He had a brain bleed towards the back of his head and bleeding behind the eyes. He was having seizures every 20 minutes so he was intubated and given stronger seizure medication. He continued on the medication for a few days and then doctors tried to wean him off. However, the seizures would return. He remained intubated for 8 days and each time they tried to take away the medication, the seizures would return. Eventually they were able to do a slower wean until he was seizure free.

McCoy then underwent more x rays, MRIs and scans. The damage to the back of his head was severe and there were ruptured blood vessels behind his eyes. The doctors ruled out a fall or being dropped as there were no broken bones or bruises on his body. He remained at the Fargo hospital for 18 days and was slowly taken off the pain meds. Kendra said it was on the 15th day when she finally heard him cry again. He was starting to respond and let them know he was not happy with what was going on.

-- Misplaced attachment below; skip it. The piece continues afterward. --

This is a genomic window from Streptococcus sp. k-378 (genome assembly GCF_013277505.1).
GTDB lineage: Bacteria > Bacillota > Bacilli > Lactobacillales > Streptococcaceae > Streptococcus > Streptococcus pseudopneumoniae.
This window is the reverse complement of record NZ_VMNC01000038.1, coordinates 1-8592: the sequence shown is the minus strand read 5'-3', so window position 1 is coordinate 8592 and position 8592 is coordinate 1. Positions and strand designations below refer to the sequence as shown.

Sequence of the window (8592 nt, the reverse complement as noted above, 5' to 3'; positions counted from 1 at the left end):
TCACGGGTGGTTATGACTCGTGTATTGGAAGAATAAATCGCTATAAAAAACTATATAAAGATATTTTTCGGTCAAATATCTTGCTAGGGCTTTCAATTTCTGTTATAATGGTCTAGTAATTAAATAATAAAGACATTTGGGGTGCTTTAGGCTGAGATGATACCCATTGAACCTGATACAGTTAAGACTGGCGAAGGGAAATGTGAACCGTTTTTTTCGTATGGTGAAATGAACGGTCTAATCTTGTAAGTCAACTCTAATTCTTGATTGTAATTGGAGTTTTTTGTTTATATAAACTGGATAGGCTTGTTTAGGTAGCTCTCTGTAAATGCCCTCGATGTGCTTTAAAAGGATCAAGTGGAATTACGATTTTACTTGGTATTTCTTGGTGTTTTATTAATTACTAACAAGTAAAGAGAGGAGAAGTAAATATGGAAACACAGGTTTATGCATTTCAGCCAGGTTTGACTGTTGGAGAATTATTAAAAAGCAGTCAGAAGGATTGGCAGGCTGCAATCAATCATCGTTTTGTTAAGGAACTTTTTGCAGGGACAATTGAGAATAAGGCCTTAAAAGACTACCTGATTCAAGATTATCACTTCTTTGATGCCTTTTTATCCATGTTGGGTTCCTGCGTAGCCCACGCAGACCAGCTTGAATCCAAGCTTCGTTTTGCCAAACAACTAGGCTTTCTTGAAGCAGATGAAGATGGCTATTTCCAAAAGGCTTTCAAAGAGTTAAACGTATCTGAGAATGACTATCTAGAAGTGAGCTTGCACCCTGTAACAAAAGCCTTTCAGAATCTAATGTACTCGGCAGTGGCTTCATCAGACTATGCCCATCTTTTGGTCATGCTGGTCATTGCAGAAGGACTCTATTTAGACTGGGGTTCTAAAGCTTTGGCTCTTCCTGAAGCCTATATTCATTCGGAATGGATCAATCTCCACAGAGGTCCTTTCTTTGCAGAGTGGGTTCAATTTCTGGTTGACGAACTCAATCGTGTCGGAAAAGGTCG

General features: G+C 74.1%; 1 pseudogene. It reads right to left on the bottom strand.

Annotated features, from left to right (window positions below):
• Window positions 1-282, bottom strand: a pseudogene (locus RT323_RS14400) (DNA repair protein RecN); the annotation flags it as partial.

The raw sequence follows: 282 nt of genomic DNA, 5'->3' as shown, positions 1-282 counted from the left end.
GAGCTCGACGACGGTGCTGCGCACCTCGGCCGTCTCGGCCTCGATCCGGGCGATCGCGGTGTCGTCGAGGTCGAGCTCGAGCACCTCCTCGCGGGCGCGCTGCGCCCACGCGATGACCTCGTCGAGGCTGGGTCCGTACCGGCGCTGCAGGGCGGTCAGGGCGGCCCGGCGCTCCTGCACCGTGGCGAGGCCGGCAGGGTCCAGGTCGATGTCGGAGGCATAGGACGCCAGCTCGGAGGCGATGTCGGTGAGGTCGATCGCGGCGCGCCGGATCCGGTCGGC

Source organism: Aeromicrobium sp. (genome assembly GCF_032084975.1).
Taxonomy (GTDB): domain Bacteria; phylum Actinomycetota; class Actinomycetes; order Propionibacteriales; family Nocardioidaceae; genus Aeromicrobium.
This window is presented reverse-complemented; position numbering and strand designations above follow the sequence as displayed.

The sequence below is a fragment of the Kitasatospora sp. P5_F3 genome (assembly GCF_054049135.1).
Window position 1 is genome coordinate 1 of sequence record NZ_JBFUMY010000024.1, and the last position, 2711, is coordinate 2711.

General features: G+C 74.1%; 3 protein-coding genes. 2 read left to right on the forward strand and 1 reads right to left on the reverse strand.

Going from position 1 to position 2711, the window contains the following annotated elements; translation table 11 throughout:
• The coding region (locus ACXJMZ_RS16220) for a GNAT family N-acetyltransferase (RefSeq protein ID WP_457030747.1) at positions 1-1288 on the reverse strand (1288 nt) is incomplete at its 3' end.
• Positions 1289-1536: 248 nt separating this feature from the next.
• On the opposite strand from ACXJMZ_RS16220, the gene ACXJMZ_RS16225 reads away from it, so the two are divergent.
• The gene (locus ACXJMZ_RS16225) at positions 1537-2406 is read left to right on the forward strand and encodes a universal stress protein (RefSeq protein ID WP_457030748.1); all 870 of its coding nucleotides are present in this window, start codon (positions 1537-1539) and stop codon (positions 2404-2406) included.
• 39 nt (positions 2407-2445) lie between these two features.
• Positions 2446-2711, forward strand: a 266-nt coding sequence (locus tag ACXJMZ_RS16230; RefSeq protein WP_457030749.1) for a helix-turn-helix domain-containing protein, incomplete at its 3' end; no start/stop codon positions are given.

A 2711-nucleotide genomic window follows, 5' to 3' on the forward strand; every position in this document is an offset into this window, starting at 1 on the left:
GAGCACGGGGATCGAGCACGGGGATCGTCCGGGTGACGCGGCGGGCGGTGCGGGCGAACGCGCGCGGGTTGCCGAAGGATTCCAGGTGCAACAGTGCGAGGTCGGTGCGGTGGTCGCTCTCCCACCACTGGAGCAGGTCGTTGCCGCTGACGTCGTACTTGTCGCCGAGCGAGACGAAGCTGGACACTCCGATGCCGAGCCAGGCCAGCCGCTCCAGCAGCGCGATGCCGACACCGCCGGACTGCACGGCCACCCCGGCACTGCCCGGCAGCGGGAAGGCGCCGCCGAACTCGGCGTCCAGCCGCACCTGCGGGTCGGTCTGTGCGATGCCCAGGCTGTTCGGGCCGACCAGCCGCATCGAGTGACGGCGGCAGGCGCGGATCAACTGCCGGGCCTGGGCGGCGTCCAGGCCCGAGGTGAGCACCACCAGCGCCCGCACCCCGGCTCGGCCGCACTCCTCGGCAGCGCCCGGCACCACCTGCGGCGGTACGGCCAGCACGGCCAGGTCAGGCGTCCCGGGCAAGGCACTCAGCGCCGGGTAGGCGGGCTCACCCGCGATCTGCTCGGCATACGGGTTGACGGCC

On September 30, McCoy went home. Before making that trip he had to re-learn how to drink a bottle which had to be fed to him in a special position so he wouldn’t choke. The feeding tube was left in so that medication could be administered that way. He was continuing to get some anti-seizure meds.

Things were going well until Andrew and Kendra took him to his first therapy session in Morris. Kendra had been noticing something different and when it happened in therapy, he was sent to the ER in Morris. From Morris they went up to Fargo and McCoy was hooked up to an EEG machine to monitor seizures and while hooked up, underwent another episode. The EEG machine showed it was not a seizure, and the doctors ruled these episodes as abnormal involuntary muscle movement. They went home, only to return to Fargo again on October 16 as the episodes had gotten more severe and he was readmitted to the hospital and a longer 48 hour EEG study was done.